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A five sportsmen team takes part in swimming competition

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A five sportsmen team takes part in swimming competition [#permalink] New post 11 Aug 2003, 07:00
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A five sportsmen team takes part in swimming competition with other 20 sportsmen. In how many ways could the members of a team take places in that competition?
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Answer [#permalink] New post 11 Aug 2003, 07:15
(5C1)^2 + (5C2)^2 +(5C3)^2 + (5C4)^2 + 5!
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 [#permalink] New post 11 Aug 2003, 09:28
take places? how many places are there? three as usual? or 25?

There are total 25 people. I assume that all the chances should be considered equal.

25!/5!*20!

Am I right? Am I wrong? Or am I just dreaming?
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Clarification [#permalink] New post 11 Aug 2003, 09:37
stolyar wrote:
take places? how many places are there? three as usual?

There are total 25 people. I assume that all the chances should be considered equal and that there are three prize places.
Thus, each out of 25 people can take 3 places = 3^25

Counting only members of the team 3^5 :roll:


I read the question to mean "In how many ways can the people on the five-person team place in the top five"

This could mean that person 1 places third and his four teammates dont even place.

You are counting every single combination of the placements of all 25 individuals.

What do you think?
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Ignore [#permalink] New post 11 Aug 2003, 09:38
stolyar wrote:
take places? how many places are there? three as usual? or 25?

There are total 25 people. I assume that all the chances should be considered equal.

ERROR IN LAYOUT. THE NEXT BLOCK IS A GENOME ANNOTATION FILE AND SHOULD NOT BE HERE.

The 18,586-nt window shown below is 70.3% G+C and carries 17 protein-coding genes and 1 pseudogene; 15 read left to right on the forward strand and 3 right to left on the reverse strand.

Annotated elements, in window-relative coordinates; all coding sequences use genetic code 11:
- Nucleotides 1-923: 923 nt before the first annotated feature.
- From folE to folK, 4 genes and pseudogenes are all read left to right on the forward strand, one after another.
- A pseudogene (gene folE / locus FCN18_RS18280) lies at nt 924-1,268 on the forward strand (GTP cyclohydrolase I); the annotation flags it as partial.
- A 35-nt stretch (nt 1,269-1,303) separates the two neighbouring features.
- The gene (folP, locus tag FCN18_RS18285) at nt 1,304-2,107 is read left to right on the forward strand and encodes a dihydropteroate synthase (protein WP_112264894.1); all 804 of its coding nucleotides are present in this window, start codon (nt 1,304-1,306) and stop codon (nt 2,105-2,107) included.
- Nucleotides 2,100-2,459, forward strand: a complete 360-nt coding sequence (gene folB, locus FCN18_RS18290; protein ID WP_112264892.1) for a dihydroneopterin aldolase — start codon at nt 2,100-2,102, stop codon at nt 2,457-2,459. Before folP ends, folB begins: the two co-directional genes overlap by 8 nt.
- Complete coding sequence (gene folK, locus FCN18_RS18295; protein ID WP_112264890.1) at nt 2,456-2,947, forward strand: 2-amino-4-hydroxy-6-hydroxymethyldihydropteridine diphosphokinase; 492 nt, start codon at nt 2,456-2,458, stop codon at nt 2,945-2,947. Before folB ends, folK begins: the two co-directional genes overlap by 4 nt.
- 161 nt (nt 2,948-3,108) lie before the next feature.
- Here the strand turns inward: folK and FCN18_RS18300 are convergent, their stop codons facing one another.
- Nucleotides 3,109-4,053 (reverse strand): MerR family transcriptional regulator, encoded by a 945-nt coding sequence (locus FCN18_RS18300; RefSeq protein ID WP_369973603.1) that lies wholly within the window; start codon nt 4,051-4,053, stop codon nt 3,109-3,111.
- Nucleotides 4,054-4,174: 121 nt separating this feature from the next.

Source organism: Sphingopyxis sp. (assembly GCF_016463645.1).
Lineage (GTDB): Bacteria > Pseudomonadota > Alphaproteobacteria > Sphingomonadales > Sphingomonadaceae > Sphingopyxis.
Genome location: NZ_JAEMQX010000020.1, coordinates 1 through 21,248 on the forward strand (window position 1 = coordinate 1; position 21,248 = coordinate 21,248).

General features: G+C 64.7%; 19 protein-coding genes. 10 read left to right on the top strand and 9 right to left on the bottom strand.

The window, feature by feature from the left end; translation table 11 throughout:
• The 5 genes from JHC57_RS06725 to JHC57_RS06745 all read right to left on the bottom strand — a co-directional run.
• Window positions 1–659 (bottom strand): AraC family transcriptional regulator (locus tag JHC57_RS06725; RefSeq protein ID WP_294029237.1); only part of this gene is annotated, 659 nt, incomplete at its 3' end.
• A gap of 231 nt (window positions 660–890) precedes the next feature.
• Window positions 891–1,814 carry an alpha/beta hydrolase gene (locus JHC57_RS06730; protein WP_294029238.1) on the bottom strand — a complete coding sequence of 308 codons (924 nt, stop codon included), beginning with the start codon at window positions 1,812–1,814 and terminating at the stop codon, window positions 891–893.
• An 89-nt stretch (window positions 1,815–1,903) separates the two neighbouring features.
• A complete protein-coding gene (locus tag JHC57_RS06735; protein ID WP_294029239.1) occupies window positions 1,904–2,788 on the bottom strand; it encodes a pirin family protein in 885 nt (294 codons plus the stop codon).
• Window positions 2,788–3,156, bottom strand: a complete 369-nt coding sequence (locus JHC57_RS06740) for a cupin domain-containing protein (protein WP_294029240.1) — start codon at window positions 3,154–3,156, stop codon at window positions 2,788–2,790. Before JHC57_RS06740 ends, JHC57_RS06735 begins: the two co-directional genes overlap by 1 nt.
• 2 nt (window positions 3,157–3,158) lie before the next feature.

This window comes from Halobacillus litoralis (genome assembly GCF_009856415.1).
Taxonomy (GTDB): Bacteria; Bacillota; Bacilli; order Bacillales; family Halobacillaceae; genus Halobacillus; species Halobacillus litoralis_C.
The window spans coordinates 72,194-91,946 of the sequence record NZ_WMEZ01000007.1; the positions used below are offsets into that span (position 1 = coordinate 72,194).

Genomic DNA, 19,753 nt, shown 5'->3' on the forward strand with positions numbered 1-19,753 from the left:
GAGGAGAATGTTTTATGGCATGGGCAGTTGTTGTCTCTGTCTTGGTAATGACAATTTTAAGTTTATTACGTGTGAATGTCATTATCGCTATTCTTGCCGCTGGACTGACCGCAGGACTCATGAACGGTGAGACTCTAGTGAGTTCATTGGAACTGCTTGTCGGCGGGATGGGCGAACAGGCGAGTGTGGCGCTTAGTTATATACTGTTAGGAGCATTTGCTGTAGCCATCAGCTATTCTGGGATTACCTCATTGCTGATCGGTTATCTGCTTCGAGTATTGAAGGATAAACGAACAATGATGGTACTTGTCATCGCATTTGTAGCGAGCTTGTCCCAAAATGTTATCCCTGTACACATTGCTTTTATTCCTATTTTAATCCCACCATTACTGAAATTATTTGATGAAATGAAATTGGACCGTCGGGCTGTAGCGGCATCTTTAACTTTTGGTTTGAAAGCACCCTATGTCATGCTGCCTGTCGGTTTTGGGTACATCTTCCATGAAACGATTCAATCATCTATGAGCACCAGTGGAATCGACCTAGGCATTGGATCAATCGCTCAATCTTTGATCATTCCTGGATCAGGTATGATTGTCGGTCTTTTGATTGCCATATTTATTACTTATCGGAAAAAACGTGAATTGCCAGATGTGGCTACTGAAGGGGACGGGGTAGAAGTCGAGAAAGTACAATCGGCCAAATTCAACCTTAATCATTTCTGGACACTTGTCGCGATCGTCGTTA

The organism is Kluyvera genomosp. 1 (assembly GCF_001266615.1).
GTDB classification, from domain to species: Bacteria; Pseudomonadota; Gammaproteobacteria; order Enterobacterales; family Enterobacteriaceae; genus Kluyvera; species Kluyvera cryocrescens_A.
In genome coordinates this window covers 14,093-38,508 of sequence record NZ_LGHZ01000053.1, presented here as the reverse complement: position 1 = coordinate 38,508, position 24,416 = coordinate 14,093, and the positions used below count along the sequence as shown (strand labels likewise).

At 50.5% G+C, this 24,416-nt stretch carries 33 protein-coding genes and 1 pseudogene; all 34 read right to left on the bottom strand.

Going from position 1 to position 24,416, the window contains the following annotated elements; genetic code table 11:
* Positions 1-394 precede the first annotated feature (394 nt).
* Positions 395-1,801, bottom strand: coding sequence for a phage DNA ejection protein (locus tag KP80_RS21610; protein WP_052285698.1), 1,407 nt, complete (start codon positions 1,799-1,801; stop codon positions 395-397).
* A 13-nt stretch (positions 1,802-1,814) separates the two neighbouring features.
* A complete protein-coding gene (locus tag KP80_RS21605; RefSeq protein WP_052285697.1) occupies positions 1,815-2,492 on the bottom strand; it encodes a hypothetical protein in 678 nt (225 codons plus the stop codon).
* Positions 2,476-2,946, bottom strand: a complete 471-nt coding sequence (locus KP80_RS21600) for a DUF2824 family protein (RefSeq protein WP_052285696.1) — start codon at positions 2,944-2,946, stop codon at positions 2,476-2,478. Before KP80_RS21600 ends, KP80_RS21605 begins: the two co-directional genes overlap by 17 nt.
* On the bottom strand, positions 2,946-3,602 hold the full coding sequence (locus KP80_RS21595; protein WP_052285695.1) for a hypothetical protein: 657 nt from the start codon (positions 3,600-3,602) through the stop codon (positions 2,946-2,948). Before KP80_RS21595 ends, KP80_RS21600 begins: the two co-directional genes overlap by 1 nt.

25!/5!*20!

Am I right? Am I wrong? Or am I just dreaming?


Ignore my comments...your post changed!
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 [#permalink] New post 11 Aug 2003, 09:52
stolyar wrote:
take places? how many places are there? three as usual? or 25?

There are total 25 people. I assume that all the chances should be considered equal.

25!/5!*20!

Am I right? Am I wrong? Or am I just dreaming?


Your answer equals about 53000....does that even make sense for arranging five people? I took this to mean that if _ _ _ _ _ are the five places, the combinations could be:

1 _ _ _ _ or
_ 5 _ _ _ or

_ 3_ 4 1

Where the blanks represent places taken by people NOT on the five person team, but of some of the other 20.

SO...

If only one member places, it could be:

1 _ _ _ _ or
_ 1 _ _ _ or
_ _ 1 _ _ or
_ _ _ 1 _ or
_ _ _ _ 1

Now multiply this by 5 to get all 5 members = 25 combs.

OK, so if two members place, we have more...

1 2 _ _ _
1 _ 2 _ _
1 _ _ 2 _
1 _ _ _ 2
_ 1 2 _ _
_ 1 _ 2 _
_ 1 _ _ 2
_ _ 1 2 _
_ _ 1 _ 2
_ _ _ 1 2

So there are ten here, but we have to multiply this by 5 * 4 to cover all members. So that equals 200.

Now for three we alse have 10 combs (5C3) but we multiply this by 5 * 4 * 3 to get 10 * 60 = 600

For four we get 5C4 = 5 * 5*4*3*2 = 600

for five we get 5! = 120

So lets add these up (my answer has obviously changed)

25 + 200 + 600 + 600 + 120 = 1545

Comments?